KBIA-FM Wins 2 Sigma Delta Chi Awards

Sigma Delta Chi Medallion

NPR-Member Station Recognized in Breaking News and Public Service Journalism Categories

By KBIA Staff

Columbia, Mo. (April 27, 2016) — KBIA-FM was honored in two out of the five radio categories in the Sigma Delta Chi contest sponsored by the Society of Professional Journalists.

Sigma Delta Chi MedallionMissouri School of Journalism students produce stories with audio, video and text for the KBIA’s website while also producing traditional radio newscasts. The station is owned by the University of Missouri and serves a 70-mile listening area, which includes more than 40,000 listeners in 14 counties and Kirksville.

KBIA won the “Breaking News Reporting” category for its coverage of the events on the University of Missouri campus in November 2015. The entry included snippets of the coverage from the 24-hour period starting the morning of Nov. 9. The entry included stories and coverage from KBIA professional staff members Becky Smith, Kris Husted, Bram Sable-Smith, Sara Shahriari and Ryan Famuliner.

Shahriari oversaw a team of reporters that put together a half hour broadcast that aired the same day as the resignations of former University of Missouri System President Tim Wolfe and former MU Chancellor R. Bowen Loftin. A number of Missouri School of Journalism students contributed to that broadcast, including Caty Eisterhold, Ailin Li, Ross Terrell, Michaela Tucker, Andy Humphrey, Kara Tabor and Hellen Tian. Student Nick Yahl also anchored some of the newscasts in the entry.

In their comments, the judges said:

“Very impressive coverage of events of national and international significance. The team went live when it counted. They went to the center of the controversy and got great first-hand sound from a wide variety of people with different viewpoints. They covered the breaking events from a wide variety of angles. Excellent writing and comprehensive coverage. The production values were high. This package displays superior planning, assignment editing, reporting, writing, and coordination. Brava! Bravo!”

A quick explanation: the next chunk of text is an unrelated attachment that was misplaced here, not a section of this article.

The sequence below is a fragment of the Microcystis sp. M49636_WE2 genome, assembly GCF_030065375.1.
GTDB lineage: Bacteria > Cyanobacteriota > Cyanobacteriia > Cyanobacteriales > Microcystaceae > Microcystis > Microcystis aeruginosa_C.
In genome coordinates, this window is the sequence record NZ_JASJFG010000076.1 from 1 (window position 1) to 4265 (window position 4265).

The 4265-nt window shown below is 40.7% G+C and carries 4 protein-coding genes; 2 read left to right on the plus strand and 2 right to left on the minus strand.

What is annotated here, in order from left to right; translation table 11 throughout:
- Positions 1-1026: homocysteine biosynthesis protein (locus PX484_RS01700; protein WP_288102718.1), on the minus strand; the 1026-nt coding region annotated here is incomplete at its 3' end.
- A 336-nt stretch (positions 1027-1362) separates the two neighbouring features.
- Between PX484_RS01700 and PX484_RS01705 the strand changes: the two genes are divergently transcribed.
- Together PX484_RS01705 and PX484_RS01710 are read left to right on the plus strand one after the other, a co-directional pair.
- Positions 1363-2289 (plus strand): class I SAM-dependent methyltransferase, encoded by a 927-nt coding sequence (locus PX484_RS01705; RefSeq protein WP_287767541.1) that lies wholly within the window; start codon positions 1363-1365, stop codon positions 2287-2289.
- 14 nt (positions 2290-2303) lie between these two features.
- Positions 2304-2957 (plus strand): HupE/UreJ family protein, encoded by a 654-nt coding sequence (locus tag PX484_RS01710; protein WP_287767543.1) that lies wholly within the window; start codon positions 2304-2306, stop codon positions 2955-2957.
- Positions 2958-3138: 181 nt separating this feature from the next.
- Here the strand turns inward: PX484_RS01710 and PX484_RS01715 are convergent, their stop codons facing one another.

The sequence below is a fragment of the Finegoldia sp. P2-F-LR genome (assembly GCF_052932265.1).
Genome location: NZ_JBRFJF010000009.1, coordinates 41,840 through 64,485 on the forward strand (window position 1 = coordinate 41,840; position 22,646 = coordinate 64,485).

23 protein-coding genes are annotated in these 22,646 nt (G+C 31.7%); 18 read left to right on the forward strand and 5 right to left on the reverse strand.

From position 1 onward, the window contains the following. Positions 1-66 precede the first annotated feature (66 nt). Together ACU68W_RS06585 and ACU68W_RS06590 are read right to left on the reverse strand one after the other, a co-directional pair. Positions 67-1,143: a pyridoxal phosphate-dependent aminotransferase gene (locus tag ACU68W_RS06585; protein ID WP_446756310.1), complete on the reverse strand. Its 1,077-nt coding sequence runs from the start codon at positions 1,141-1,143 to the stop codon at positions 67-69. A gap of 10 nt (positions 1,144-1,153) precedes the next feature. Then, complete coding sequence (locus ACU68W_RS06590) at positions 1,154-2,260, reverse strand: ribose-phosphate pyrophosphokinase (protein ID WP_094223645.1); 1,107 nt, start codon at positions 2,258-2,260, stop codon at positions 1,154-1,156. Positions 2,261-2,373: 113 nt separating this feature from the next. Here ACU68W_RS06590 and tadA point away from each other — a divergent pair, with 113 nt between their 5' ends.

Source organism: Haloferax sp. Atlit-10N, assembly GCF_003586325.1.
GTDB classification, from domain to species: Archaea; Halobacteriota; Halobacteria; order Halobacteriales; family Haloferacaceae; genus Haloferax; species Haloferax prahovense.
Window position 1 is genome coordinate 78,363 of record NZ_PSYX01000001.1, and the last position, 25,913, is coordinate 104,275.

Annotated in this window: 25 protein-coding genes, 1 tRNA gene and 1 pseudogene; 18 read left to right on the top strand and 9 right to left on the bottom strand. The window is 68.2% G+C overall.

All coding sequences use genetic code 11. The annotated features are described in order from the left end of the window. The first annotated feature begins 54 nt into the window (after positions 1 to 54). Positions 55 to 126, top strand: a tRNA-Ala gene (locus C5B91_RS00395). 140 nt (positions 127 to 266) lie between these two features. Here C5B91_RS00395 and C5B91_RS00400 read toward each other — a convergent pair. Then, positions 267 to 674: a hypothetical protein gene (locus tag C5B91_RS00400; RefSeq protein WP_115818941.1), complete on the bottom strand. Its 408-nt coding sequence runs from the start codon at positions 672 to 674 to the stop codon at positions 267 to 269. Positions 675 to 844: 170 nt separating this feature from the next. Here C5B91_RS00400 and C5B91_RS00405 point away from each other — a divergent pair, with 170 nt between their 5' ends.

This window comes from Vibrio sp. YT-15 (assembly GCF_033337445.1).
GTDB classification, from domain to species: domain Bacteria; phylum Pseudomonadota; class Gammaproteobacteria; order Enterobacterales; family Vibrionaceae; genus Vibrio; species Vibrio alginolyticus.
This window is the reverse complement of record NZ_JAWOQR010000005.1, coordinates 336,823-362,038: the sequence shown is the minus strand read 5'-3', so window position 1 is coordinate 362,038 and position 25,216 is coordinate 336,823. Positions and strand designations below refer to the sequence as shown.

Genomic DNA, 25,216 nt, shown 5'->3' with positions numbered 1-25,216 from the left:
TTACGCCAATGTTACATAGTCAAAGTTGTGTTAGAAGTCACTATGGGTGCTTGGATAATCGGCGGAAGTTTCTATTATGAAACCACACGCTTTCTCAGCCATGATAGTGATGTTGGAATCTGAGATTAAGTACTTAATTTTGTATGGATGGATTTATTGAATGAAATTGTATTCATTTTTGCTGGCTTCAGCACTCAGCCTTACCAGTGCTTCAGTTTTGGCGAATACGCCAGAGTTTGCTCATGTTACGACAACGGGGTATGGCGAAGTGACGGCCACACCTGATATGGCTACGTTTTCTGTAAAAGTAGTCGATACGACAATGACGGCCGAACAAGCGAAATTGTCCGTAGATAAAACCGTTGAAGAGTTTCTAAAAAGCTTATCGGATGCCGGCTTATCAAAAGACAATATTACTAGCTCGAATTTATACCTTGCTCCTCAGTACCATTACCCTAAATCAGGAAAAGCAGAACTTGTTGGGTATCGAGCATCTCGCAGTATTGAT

The other winning entry was in the “Public Service in Radio Journalism” category. This award went to the project “Shortage in Rich Land.” KBIA reporters Husted and Sable-Smith spent two weeks in the Missouri Bootheel in January 2015 covering a variety of stories related to agriculture and health.

Despite having some of the most expensive farm land in the region, the six-county area in southeast Missouri has a severely depressed rural economy. The residents experience some of the worst health outcomes in the state: an infant mortality rate matching that of the Gaza Strip, for example. These stories dove into some of these complex issues, which rarely get covered because of the region’s location on the map – far away from major media markets. KBIA shared their series with other public radio stations in the state, and many of them aired the whole series, including the stations in Cape Girardeau and Jonesboro, Arkansas. The series also won a 2016 regional Edward R. Murrow Award.

After the series aired, KBIA staffers followed up in May with an event in Kennett titled “Health Barriers: Symptoms of a Rural Economy.” In Kennett, The station hosted a BBQ dinner at the First Presbyterian Church and invited those in the community to join the conversation. The show was recorded and aired two weeks later at stations across the state.

The panel and the audience brainstormed about solutions to bringing more jobs back to the area, how to provide better health care to the rural poor, and who should be working together to achieve the goal of a revived, successful economy. Community members were sitting at the same table with their local politicians and state legislators, health network directors and economic development coordinators.

Among the many who contributed to this effort was Travis McMillen, a video producer for the Reynolds Journalism Institute. Student Lowell Thomas and former staff member Austin Federa also helped with the production of the show.

The judges’ comments on the story were:

“The story was presented in a way that clearly frames the problem for the audience. The use of natural sound was ‘awesome.’ It’s a compelling story, covered many aspects of the problem and saw results. A true ‘home run.'”

These are the second and third Sigma Delta Chi awards for KBIA news. KBIA won its first in 2014 for its documentary, “Heartland, Missouri.”

Updated: August 15, 2019

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